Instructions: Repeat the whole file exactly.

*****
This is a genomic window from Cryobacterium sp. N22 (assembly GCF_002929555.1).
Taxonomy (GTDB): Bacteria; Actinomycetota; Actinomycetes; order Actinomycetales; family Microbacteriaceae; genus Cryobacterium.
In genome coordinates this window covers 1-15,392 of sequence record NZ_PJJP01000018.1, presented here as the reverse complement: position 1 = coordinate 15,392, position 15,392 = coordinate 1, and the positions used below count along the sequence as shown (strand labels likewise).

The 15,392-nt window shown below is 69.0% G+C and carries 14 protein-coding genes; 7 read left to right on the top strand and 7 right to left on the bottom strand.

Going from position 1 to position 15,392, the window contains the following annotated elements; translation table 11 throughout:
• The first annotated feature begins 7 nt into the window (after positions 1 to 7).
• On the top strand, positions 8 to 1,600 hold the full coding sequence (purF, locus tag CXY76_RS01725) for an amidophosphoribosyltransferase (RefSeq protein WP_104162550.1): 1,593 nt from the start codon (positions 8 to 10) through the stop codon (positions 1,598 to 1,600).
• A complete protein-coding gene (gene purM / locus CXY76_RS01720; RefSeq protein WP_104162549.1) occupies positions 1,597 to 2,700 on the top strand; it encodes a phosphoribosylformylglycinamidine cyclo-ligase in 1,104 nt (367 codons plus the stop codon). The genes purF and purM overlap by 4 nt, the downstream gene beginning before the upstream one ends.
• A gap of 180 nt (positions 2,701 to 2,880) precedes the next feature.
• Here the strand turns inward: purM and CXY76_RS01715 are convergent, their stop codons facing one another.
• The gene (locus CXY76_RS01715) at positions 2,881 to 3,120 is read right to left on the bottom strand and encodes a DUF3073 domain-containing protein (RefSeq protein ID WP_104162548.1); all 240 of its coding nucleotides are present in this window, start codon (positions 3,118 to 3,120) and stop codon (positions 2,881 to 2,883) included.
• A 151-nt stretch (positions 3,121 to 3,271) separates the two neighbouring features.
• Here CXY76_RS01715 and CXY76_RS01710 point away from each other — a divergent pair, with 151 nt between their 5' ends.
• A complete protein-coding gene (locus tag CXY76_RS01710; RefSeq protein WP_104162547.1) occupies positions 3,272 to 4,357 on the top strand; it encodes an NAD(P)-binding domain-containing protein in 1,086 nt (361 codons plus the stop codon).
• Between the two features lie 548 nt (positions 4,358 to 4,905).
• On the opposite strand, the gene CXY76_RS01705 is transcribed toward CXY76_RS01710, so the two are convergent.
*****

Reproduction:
This is a genomic window from Cryobacterium sp. N22 (assembly GCF_002929555.1).
Taxonomy (GTDB): Bacteria; Actinomycetota; Actinomycetes; order Actinomycetales; family Microbacteriaceae; genus Cryobacterium.
In genome coordinates this window covers 1-15,392 of sequence record NZ_PJJP01000018.1, presented here as the reverse complement: position 1 = coordinate 15,392, position 15,392 = coordinate 1, and the positions used below count along the sequence as shown (strand labels likewise).

The 15,392-nt window shown below is 69.0% G+C and carries 14 protein-coding genes; 7 read left to right on the top strand and 7 right to left on the bottom strand.

Going from position 1 to position 15,392, the window contains the following annotated elements; translation table 11 throughout:
• The first annotated feature begins 7 nt into the window (after positions 1 to 7).
• On the top strand, positions 8 to 1,600 hold the full coding sequence (purF, locus tag CXY76_RS01725) for an amidophosphoribosyltransferase (RefSeq protein WP_104162550.1): 1,593 nt from the start codon (positions 8 to 10) through the stop codon (positions 1,598 to 1,600).
• A complete protein-coding gene (gene purM / locus CXY76_RS01720; RefSeq protein WP_104162549.1) occupies positions 1,597 to 2,700 on the top strand; it encodes a phosphoribosylformylglycinamidine cyclo-ligase in 1,104 nt (367 codons plus the stop codon). The genes purF and purM overlap by 4 nt, the downstream gene beginning before the upstream one ends.
• A gap of 180 nt (positions 2,701 to 2,880) precedes the next feature.
• Here the strand turns inward: purM and CXY76_RS01715 are convergent, their stop codons facing one another.
• The gene (locus CXY76_RS01715) at positions 2,881 to 3,120 is read right to left on the bottom strand and encodes a DUF3073 domain-containing protein (RefSeq protein ID WP_104162548.1); all 240 of its coding nucleotides are present in this window, start codon (positions 3,118 to 3,120) and stop codon (positions 2,881 to 2,883) included.
• A 151-nt stretch (positions 3,121 to 3,271) separates the two neighbouring features.
• Here CXY76_RS01715 and CXY76_RS01710 point away from each other — a divergent pair, with 151 nt between their 5' ends.
• A complete protein-coding gene (locus tag CXY76_RS01710; RefSeq protein WP_104162547.1) occupies positions 3,272 to 4,357 on the top strand; it encodes an NAD(P)-binding domain-containing protein in 1,086 nt (361 codons plus the stop codon).
• Between the two features lie 548 nt (positions 4,358 to 4,905).
• On the opposite strand, the gene CXY76_RS01705 is transcribed toward CXY76_RS01710, so the two are convergent.